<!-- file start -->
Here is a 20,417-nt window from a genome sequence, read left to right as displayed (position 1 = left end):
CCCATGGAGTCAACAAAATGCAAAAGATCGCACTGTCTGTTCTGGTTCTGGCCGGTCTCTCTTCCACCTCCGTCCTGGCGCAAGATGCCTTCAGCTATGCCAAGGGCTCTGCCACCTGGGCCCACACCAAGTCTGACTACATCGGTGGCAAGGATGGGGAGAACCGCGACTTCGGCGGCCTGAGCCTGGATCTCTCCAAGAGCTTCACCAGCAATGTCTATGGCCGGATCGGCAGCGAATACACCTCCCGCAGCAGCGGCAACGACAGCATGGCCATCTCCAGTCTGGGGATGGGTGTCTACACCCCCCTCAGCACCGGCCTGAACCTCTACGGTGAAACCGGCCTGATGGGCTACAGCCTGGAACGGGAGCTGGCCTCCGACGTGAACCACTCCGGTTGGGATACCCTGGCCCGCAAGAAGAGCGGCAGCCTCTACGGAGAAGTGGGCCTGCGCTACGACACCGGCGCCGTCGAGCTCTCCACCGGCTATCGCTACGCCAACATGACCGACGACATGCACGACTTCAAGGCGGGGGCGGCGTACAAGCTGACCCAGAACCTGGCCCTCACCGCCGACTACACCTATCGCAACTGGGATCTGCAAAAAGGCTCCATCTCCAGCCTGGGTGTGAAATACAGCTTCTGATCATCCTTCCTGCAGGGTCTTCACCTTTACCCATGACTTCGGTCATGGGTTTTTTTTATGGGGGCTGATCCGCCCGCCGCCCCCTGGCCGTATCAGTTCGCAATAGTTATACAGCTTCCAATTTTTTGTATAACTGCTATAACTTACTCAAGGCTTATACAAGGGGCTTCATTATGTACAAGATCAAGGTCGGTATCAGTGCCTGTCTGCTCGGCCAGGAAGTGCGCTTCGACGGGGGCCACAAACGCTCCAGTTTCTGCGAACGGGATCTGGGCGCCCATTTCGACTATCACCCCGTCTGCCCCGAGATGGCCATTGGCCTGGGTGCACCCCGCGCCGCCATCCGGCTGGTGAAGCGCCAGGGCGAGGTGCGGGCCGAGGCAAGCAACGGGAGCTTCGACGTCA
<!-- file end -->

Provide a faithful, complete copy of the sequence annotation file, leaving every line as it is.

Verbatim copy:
Here is a 20,417-nt window from a genome sequence, read left to right as displayed (position 1 = left end):
CCCATGGAGTCAACAAAATGCAAAAGATCGCACTGTCTGTTCTGGTTCTGGCCGGTCTCTCTTCCACCTCCGTCCTGGCGCAAGATGCCTTCAGCTATGCCAAGGGCTCTGCCACCTGGGCCCACACCAAGTCTGACTACATCGGTGGCAAGGATGGGGAGAACCGCGACTTCGGCGGCCTGAGCCTGGATCTCTCCAAGAGCTTCACCAGCAATGTCTATGGCCGGATCGGCAGCGAATACACCTCCCGCAGCAGCGGCAACGACAGCATGGCCATCTCCAGTCTGGGGATGGGTGTCTACACCCCCCTCAGCACCGGCCTGAACCTCTACGGTGAAACCGGCCTGATGGGCTACAGCCTGGAACGGGAGCTGGCCTCCGACGTGAACCACTCCGGTTGGGATACCCTGGCCCGCAAGAAGAGCGGCAGCCTCTACGGAGAAGTGGGCCTGCGCTACGACACCGGCGCCGTCGAGCTCTCCACCGGCTATCGCTACGCCAACATGACCGACGACATGCACGACTTCAAGGCGGGGGCGGCGTACAAGCTGACCCAGAACCTGGCCCTCACCGCCGACTACACCTATCGCAACTGGGATCTGCAAAAAGGCTCCATCTCCAGCCTGGGTGTGAAATACAGCTTCTGATCATCCTTCCTGCAGGGTCTTCACCTTTACCCATGACTTCGGTCATGGGTTTTTTTTATGGGGGCTGATCCGCCCGCCGCCCCCTGGCCGTATCAGTTCGCAATAGTTATACAGCTTCCAATTTTTTGTATAACTGCTATAACTTACTCAAGGCTTATACAAGGGGCTTCATTATGTACAAGATCAAGGTCGGTATCAGTGCCTGTCTGCTCGGCCAGGAAGTGCGCTTCGACGGGGGCCACAAACGCTCCAGTTTCTGCGAACGGGATCTGGGCGCCCATTTCGACTATCACCCCGTCTGCCCCGAGATGGCCATTGGCCTGGGTGCACCCCGCGCCGCCATCCGGCTGGTGAAGCGCCAGGGCGAGGTGCGGGCCGAGGCAAGCAACGGGAGCTTCGACGTCA